People are living longer than ever before, thanks to advances in healthcare, higher standards of living, and awareness of the risks of bad habits such as smoking and drinking. By 2030, it’s projected that women will on average live to the ripe old age of 88. To make the most of your golden years, it’s important to look after your health, and as you head towards your 40s, it’s a good time to take stock, and be aware of potential dangers that tend to afflict women at this point in their lives. Here are some of the health risks women over 4 should be keeping an eye out for…
Many people see their hearing begin to deteriorate in middle age, either naturally or as a result of prolonged exposure to loud noise. Unfortunately, it’s often something that we put up with stoically, rather than dealing with it as soon as it occurs, meaning that some people suffer in near-silence for years before they see a specialist. That can result in difficulties at work or social situations, isolation and depression. You ought to have your hearing checked annually, and if you are having an issue, there are several potential solutions such as hidden hearing aids that are both unobtrusive and cost-effective.
Similarly, your vision may start fading from your 40s, so you should have it checked out on a yearly basis by a qualified optician. It may be that a stylish pair of glasses, or some contact lenses, could change your life. As with your hearing, losing your sight can have a devastating impact, so it should be a priority.
While survival rates for breast cancer have shown massive improvement over the last few decades – 85% of women diagnosed now live for at least five years, compared to just around 50% in the early 1970s – it is still one of the biggest killers. You should be performing regular checks on yourself for telltale lumps, and seeing a doctor on an annual basis. Some women with risk factors such as a history of breast cancer in the family should be keeping an eye on it earlier still, as Angelina Jolie’s recent decision to have a double mastectomy has brought to public attention.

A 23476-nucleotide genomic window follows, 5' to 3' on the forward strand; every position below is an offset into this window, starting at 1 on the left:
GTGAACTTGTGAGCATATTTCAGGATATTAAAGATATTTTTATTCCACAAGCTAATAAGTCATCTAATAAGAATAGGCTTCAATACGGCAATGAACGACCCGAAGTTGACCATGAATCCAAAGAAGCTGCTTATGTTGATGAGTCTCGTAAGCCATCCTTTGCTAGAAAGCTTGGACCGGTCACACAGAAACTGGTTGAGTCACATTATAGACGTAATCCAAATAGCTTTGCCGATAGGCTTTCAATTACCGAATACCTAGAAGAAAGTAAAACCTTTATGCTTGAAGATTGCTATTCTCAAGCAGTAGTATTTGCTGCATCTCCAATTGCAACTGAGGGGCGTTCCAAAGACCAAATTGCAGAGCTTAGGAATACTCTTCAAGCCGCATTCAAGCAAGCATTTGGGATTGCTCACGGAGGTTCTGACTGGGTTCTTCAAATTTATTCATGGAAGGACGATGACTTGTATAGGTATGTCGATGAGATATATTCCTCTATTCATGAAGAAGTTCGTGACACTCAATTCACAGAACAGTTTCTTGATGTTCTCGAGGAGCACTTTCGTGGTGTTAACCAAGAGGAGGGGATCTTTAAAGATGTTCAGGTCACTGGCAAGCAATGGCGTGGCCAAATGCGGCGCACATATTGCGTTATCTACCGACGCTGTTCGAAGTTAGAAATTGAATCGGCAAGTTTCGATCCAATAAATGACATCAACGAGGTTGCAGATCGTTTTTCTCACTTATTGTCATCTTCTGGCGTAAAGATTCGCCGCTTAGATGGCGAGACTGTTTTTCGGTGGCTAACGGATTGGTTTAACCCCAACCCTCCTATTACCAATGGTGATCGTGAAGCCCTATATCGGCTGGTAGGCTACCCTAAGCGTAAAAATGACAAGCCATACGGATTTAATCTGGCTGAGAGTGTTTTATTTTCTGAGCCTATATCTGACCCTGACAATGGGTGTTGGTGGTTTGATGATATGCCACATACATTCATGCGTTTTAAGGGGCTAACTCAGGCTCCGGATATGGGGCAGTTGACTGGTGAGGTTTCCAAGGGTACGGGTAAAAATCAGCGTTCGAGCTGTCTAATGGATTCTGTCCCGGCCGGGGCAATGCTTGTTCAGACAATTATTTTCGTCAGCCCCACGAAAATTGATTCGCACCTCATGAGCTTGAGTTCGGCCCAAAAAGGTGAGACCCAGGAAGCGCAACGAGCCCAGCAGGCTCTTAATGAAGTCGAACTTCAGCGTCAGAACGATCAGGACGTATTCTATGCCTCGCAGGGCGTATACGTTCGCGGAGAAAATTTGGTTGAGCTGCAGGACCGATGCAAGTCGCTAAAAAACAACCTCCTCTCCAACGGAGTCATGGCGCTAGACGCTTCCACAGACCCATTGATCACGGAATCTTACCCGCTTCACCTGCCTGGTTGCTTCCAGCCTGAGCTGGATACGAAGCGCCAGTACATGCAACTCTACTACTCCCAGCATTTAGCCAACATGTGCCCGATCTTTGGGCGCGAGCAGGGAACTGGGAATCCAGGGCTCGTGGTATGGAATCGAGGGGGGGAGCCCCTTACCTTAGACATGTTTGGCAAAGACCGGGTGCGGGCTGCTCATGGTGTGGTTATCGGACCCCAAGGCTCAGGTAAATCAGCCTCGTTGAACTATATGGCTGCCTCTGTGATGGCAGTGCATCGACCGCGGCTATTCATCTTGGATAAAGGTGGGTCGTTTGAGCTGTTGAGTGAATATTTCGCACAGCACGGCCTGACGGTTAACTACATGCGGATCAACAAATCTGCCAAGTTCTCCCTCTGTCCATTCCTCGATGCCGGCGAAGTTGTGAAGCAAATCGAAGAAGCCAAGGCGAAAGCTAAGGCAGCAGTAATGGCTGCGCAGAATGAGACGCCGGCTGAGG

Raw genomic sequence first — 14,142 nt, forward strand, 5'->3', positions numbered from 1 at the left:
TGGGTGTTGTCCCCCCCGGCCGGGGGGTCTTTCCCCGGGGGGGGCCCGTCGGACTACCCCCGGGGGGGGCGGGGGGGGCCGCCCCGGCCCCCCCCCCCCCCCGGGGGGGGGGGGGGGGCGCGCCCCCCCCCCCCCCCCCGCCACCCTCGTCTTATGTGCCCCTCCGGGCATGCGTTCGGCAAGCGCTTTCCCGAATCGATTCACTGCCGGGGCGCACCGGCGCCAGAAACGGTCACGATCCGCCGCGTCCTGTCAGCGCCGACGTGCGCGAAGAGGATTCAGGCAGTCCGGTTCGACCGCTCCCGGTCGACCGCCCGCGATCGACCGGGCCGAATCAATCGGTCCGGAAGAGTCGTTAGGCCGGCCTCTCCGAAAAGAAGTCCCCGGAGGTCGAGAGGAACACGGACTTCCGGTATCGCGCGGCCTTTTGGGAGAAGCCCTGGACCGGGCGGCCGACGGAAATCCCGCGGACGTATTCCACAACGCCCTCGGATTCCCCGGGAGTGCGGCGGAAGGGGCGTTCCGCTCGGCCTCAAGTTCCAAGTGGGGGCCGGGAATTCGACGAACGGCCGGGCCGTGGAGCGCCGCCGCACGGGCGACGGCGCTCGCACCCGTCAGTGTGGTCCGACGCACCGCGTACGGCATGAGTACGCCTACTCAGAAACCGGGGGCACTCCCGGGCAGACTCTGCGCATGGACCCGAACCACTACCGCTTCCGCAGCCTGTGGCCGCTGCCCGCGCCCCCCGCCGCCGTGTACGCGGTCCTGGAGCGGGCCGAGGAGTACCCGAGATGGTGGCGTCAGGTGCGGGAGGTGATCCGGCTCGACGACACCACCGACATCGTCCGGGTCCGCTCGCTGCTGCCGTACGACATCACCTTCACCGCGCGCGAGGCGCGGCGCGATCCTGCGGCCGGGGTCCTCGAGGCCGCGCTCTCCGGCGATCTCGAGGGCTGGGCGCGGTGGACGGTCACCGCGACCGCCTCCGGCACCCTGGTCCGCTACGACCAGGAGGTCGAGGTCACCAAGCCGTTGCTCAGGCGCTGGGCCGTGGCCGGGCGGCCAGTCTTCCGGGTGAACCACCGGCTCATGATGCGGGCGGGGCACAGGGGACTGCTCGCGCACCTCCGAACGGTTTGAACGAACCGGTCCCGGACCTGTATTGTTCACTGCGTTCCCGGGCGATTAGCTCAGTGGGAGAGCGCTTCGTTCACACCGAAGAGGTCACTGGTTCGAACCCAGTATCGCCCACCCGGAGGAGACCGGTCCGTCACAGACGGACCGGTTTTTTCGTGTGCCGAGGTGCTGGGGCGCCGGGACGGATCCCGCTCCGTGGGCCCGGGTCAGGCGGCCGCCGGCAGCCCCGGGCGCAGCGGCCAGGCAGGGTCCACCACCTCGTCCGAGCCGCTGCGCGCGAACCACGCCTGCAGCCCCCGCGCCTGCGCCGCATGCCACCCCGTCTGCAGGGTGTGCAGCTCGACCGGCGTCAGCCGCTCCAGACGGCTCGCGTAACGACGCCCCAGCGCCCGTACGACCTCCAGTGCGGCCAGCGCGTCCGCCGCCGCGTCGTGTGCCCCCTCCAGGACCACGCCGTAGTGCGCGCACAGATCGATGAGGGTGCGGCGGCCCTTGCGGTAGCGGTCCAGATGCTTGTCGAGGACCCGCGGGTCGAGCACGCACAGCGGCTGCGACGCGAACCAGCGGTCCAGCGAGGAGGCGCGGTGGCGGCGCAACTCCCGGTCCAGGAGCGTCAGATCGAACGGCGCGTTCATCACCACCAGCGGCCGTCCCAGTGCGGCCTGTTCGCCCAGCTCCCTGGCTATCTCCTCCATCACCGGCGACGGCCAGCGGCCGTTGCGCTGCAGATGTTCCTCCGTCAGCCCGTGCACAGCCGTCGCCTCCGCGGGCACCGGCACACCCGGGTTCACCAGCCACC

Women between 29 and 49 years of age are offered screening for cervical cancer every three years by the NHS, as this is when it is most likely to strike. Early diagnosis is key, since survival rates vary rapidly depending if you are Stage 1, 2, 3 or 4. As a result of screening the rates of cervical cancer in the UK are now very low, so don’t ignore it.
There are many causes of heart disease, particularly smoking and high blood pressure, and the older we get the more of a danger it becomes. Visiting your GP every year for a quick check-up can help spot the early warning signs.
As rates of cervical cancer and breast cancer in the UK steadily decline, sadly skin cancer is on the rise. We enjoy quite a lot of holidays in sunny places, and exposure to UV rays through inadequate protection, or seeking shelter during the hottest part of the day, is the principal reason. Know what malignant moles look like, and have any that you are suspicious about looked at promptly.
The chances of developing Type 2 diabetes increase as you get older, but by maintaining a healthy lifestyle through regular exercise, a sensible diet, and cutting out the cigarettes, you can reduce the risk.
One of the most recognizable signs of aging is the ‘Aaah’ sound you make as you settle down into a chair. Nothing like a bit of comfort to rest those tired bones, eh? But you need to keep a good posture, because back and neck problems often develop from your 40s on wards which can lead to agonizing pain after a while. Speak to your GP or a specialist if you have any concerns.